Almost 60 percent of states updated their noncompete laws in the last decade

*CORRECTED (February 13, 2023)*

Last July (2022), we provided the list of states that made changes to their noncompete laws over the past decade or so. D.C. is officially effective.*

So, below, in reverse chronological order based on the effective date, is a summary description of each change in each state, with a link to a more in-depth description.

If you didn’t count, that’s 44 changes in 29 states, plus D.C. — almost 60 percent of all states. 

If you think that’s a lot, note that it does not include changes made by judges, like the recent Wyoming Supreme Court’s decision in Hassler v. Circle C Resources (changing the approach to overly broad noncompetes from reformation to red pencil), the Texas Supreme Court’s December 2011 (substituted) decision in Marsh USA, Inc. v. Cook, which fundamentally altered the consideration requirement in Texas, or any of the many other decisions that have significantly impacted the particular state’s noncompete laws.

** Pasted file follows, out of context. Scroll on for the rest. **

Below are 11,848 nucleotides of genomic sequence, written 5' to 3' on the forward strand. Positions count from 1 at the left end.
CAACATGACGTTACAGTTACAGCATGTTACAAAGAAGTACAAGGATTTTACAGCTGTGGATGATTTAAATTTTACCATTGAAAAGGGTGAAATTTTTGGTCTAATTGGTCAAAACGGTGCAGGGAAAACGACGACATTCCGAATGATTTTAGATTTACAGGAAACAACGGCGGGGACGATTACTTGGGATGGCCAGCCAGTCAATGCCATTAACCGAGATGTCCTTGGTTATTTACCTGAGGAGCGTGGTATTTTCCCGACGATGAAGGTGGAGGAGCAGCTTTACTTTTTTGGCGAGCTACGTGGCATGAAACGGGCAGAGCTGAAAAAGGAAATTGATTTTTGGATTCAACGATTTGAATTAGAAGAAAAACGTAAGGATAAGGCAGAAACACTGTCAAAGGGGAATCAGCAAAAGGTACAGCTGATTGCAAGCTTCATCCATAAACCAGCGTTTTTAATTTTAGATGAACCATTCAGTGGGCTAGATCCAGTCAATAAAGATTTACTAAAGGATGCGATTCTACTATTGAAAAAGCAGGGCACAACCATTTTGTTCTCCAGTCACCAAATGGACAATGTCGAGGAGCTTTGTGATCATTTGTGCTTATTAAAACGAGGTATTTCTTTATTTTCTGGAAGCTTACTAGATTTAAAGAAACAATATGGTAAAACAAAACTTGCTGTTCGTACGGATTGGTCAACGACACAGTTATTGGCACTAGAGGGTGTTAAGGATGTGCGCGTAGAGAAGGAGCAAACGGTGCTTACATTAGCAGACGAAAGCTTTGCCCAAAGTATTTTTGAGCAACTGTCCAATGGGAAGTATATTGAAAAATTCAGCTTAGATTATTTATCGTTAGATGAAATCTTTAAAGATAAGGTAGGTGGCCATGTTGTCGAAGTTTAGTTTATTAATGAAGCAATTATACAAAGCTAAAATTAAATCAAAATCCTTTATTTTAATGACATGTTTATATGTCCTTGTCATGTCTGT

All of these changes are reflected in our 50-state noncompete chart, which is updated on a continual basis, as the laws change. And, for an alphabetical list and what is happening at the federal level, see our Changing Trade Secrets | Noncompete Laws page.


*Correction: The Indiana bill I thought had progressed to conclusion, has not – it only progressed through the state senate. 

*A huge thank you to Erika Hahn for all of her extraordinary help in tracking and monitoring all of the bills of the past decade-plus!